While Iowa's still trying to put the finishing touches on their 2014 hoops recruiting class (Nevada transfer Cole Huff looks like the last option that could join that group and he's expected to decide soon after visiting Iowa on Thursday; remember that, due to transfer rules, he won't be eligible to play for the Hawkeyes until the 2015-16 season if he does choose Iowa, though), they're also still looking ahead to future recruiting classes. They added a commitment from Class of '15 prospect Brandon Hutton (out of Chicago) in March and yesterday they added the first member of their Class of '16 recruiting class: Dubuque Wahlert big man Cordell Pemsl.
Proud to call myself a hawkeye! Can't wait to see the team excel these next couple years before I officially step onto campus! #GoHawks— Cordell Pemsl (@c_pemsl40) May 1, 2014
It was a whirlwind recruitment process for Pemsl, who also had offers from Creighton and UNI (and interest from Wichita State). Iowa offered Pemsl just a week ago and he gave his verbal commitment during a visit to Iowa City yesterday. Pemsl led Dubuque Wahler to the Class 3A state title in March, averaging 15.5 points and 9.1 rebounds per game as a sophomore. He's projected to be the top in-state recruit in the 2016 recruiting class, so securing his services now could pay huge dividends in the future.
Pemsl is already a pretty big kid as a high school sophomore -- 6-7, 230 -- but he could still have considerable growth ahead of him, too:
Pemsl, who also pitches and plays first base in baseball, said doctors have told him that he could grow to 6-10.
"They told me my growth plates were still open," Pemsl said. "They're hoping I get to 6-10."
That potential for growth is a big part of what could make Pemsl such a coveted prospect. The last prospect to come out of Iowa with that kind of size and skill was probably Adam Woodbury -- and he was a 4*, ESPN Top 100 type that garnered offers far and wide (including, you know, North Carolina). And Pemsl seems to be a bit more athletic than Woodbury, to boot.
Right now Pemsl is able to dominate a lot of his competition because he's taller, stronger, and a step quicker than a lot of the guys trying to guard him. That likely won't be the case at the D-I level, but it does give him an excellent physical base to start from, especially if he continues to get bigger without losing too much in the way of quickness or agility. Just look at the video above: Pemsl is able to score on the low post, but he also looks smooth in transition and has a decent-looking jump shot. Or listen to Pemsl himself:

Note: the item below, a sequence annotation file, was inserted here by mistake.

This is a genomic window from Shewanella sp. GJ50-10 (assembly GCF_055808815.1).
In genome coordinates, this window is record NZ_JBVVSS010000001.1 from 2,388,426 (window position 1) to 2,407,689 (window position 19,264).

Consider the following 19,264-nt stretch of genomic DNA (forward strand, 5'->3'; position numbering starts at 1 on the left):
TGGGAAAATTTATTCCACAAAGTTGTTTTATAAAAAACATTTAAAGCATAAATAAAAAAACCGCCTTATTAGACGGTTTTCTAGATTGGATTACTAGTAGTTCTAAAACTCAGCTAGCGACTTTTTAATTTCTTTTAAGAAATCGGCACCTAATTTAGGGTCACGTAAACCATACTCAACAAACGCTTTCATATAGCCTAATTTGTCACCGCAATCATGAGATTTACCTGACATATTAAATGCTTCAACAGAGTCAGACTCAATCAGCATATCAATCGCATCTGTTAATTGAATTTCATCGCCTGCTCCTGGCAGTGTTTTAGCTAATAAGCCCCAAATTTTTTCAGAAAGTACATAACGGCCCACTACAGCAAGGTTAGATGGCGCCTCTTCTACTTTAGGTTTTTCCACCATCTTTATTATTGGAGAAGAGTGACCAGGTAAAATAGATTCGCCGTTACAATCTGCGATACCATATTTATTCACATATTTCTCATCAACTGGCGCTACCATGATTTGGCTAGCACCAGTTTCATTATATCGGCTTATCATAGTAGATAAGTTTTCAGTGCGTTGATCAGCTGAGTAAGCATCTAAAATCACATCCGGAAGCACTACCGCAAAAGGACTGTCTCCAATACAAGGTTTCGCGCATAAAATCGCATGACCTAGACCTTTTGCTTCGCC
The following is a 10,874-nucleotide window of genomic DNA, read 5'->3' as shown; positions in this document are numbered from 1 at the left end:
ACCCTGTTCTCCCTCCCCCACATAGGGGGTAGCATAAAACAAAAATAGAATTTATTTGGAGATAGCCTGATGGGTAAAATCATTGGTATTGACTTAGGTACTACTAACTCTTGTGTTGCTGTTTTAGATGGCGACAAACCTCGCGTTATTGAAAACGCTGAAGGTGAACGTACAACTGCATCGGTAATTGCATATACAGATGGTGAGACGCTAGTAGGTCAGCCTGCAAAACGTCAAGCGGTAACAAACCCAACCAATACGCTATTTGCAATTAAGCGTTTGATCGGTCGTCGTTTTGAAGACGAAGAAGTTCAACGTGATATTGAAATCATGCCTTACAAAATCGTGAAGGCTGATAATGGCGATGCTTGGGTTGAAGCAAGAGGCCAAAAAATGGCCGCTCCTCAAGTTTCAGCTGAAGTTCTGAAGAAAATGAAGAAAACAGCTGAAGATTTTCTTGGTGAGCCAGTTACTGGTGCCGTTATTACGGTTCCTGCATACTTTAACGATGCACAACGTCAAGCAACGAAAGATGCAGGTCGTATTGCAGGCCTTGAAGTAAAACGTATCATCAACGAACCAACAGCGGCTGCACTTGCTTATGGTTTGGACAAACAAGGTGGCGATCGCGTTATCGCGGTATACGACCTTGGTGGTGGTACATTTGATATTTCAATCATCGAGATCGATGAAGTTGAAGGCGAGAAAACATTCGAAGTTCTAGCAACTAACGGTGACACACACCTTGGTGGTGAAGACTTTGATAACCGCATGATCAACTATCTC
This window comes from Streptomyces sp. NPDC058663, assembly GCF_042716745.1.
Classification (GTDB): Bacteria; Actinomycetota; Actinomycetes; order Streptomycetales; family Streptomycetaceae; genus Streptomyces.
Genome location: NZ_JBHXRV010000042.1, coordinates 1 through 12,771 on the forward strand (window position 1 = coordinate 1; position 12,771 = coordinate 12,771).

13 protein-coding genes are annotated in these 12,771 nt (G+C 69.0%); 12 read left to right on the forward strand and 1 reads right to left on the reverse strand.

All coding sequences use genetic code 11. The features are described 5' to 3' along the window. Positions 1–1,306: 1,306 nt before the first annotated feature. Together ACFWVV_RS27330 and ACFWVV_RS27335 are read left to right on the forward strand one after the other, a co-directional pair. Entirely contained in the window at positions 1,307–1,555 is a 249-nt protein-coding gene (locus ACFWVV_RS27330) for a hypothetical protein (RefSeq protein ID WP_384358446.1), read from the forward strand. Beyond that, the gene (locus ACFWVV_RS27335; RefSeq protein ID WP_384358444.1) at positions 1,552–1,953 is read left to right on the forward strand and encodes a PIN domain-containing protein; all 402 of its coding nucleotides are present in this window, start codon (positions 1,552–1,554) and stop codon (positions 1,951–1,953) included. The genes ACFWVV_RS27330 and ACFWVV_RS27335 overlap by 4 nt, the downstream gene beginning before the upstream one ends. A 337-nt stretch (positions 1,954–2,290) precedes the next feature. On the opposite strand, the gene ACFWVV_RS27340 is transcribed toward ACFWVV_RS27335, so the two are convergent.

"I would say I'm good back to the basket, and if I've got a slower guy on me I can take him off the dribble," Pemsl said when asked to scout himself. "You also have to honor my mid-range and 3-pointer."
That's an impressively diverse set of skills for such a young player, although the standard caveats about competition and highlight clips apply. It's easy to see why Fran would be so intrigued by Pemsl, though: he's prized length, athleticism, and diverse skill sets among recruits since he arrived and Pemsl seems to fit his vision quite well.
We're a long, long way from seeing Pemsl suit up in black and gold -- he can't even make his commitment to Iowa official until November 2015, a full 18 months in the future -- and the competition for his services could heat up if he continues to grow (literally) and refine his skills over the next two years. (I really do think that he could attract Woodbury-levels of attention if he does in fact get up to 6-10.) But he grew up a Hawkeye fan and Iowa's obviously been in on him early (see: offering him as a high school sophomore), so Fran & Co. appear to be in very good position to keep Pemsl from changing his mind if (or when) the recruiting hype around him heats up. For now, though, welcome aboard, Mr. Pemsl -- we'll see you in a few years.